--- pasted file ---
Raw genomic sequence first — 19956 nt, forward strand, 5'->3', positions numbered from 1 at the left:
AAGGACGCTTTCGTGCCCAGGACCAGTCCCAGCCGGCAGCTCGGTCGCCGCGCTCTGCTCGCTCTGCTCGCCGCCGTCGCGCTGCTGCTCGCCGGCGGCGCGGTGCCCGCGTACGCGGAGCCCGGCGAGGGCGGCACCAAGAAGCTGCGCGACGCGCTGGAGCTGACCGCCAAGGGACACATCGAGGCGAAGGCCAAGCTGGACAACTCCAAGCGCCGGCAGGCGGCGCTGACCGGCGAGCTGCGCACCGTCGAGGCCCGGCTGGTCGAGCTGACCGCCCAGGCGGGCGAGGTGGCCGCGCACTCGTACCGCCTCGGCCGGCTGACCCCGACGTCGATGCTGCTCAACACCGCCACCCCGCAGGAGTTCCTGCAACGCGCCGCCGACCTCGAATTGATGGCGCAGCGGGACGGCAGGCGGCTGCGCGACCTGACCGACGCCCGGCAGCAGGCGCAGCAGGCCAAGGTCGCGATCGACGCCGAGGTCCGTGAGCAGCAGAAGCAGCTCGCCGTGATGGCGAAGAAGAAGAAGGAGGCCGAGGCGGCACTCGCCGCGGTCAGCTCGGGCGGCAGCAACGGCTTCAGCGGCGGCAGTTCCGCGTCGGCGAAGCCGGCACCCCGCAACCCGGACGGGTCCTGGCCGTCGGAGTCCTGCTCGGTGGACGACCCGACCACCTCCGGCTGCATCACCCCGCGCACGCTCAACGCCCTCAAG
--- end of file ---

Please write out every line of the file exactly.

Raw genomic sequence first — 19956 nt, forward strand, 5'->3', positions numbered from 1 at the left:
AAGGACGCTTTCGTGCCCAGGACCAGTCCCAGCCGGCAGCTCGGTCGCCGCGCTCTGCTCGCTCTGCTCGCCGCCGTCGCGCTGCTGCTCGCCGGCGGCGCGGTGCCCGCGTACGCGGAGCCCGGCGAGGGCGGCACCAAGAAGCTGCGCGACGCGCTGGAGCTGACCGCCAAGGGACACATCGAGGCGAAGGCCAAGCTGGACAACTCCAAGCGCCGGCAGGCGGCGCTGACCGGCGAGCTGCGCACCGTCGAGGCCCGGCTGGTCGAGCTGACCGCCCAGGCGGGCGAGGTGGCCGCGCACTCGTACCGCCTCGGCCGGCTGACCCCGACGTCGATGCTGCTCAACACCGCCACCCCGCAGGAGTTCCTGCAACGCGCCGCCGACCTCGAATTGATGGCGCAGCGGGACGGCAGGCGGCTGCGCGACCTGACCGACGCCCGGCAGCAGGCGCAGCAGGCCAAGGTCGCGATCGACGCCGAGGTCCGTGAGCAGCAGAAGCAGCTCGCCGTGATGGCGAAGAAGAAGAAGGAGGCCGAGGCGGCACTCGCCGCGGTCAGCTCGGGCGGCAGCAACGGCTTCAGCGGCGGCAGTTCCGCGTCGGCGAAGCCGGCACCCCGCAACCCGGACGGGTCCTGGCCGTCGGAGTCCTGCTCGGTGGACGACCCGACCACCTCCGGCTGCATCACCCCGCGCACGCTCAACGCCCTCAAG